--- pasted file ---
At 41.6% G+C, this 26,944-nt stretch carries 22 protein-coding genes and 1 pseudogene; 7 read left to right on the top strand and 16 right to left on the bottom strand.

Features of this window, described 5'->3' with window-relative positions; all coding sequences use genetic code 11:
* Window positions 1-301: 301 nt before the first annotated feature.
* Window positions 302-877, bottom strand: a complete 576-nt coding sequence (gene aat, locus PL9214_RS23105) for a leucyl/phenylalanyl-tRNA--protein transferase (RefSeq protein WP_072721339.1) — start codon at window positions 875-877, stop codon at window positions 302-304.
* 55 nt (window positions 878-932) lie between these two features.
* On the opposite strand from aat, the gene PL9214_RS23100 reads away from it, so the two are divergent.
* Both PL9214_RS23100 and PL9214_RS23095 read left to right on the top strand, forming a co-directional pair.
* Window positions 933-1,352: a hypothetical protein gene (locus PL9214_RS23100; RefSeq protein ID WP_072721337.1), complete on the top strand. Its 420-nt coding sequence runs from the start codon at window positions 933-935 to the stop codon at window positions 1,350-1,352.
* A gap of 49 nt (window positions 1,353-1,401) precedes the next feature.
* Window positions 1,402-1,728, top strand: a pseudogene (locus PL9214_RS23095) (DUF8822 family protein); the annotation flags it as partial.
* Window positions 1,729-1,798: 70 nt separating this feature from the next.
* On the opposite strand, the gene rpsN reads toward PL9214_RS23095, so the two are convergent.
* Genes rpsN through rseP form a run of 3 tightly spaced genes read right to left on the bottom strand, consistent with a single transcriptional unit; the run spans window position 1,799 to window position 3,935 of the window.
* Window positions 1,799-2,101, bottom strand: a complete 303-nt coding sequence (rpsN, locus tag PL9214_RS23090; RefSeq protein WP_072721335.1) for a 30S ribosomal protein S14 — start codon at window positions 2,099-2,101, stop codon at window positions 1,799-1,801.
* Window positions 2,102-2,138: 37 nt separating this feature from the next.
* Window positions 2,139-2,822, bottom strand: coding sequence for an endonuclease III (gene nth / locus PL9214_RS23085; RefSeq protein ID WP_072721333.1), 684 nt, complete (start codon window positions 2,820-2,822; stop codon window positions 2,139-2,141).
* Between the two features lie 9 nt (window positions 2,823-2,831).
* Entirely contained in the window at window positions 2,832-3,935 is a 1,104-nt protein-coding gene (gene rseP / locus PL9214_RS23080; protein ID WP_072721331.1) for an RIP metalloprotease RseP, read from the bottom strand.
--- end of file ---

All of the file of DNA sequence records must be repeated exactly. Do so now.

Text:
At 41.6% G+C, this 26,944-nt stretch carries 22 protein-coding genes and 1 pseudogene; 7 read left to right on the top strand and 16 right to left on the bottom strand.

Features of this window, described 5'->3' with window-relative positions; all coding sequences use genetic code 11:
* Window positions 1-301: 301 nt before the first annotated feature.
* Window positions 302-877, bottom strand: a complete 576-nt coding sequence (gene aat, locus PL9214_RS23105) for a leucyl/phenylalanyl-tRNA--protein transferase (RefSeq protein WP_072721339.1) — start codon at window positions 875-877, stop codon at window positions 302-304.
* 55 nt (window positions 878-932) lie between these two features.
* On the opposite strand from aat, the gene PL9214_RS23100 reads away from it, so the two are divergent.
* Both PL9214_RS23100 and PL9214_RS23095 read left to right on the top strand, forming a co-directional pair.
* Window positions 933-1,352: a hypothetical protein gene (locus PL9214_RS23100; RefSeq protein ID WP_072721337.1), complete on the top strand. Its 420-nt coding sequence runs from the start codon at window positions 933-935 to the stop codon at window positions 1,350-1,352.
* A gap of 49 nt (window positions 1,353-1,401) precedes the next feature.
* Window positions 1,402-1,728, top strand: a pseudogene (locus PL9214_RS23095) (DUF8822 family protein); the annotation flags it as partial.
* Window positions 1,729-1,798: 70 nt separating this feature from the next.
* On the opposite strand, the gene rpsN reads toward PL9214_RS23095, so the two are convergent.
* Genes rpsN through rseP form a run of 3 tightly spaced genes read right to left on the bottom strand, consistent with a single transcriptional unit; the run spans window position 1,799 to window position 3,935 of the window.
* Window positions 1,799-2,101, bottom strand: a complete 303-nt coding sequence (rpsN, locus tag PL9214_RS23090; RefSeq protein WP_072721335.1) for a 30S ribosomal protein S14 — start codon at window positions 2,099-2,101, stop codon at window positions 1,799-1,801.
* Window positions 2,102-2,138: 37 nt separating this feature from the next.
* Window positions 2,139-2,822, bottom strand: coding sequence for an endonuclease III (gene nth / locus PL9214_RS23085; RefSeq protein ID WP_072721333.1), 684 nt, complete (start codon window positions 2,820-2,822; stop codon window positions 2,139-2,141).
* Between the two features lie 9 nt (window positions 2,823-2,831).
* Entirely contained in the window at window positions 2,832-3,935 is a 1,104-nt protein-coding gene (gene rseP / locus PL9214_RS23080; protein ID WP_072721331.1) for an RIP metalloprotease RseP, read from the bottom strand.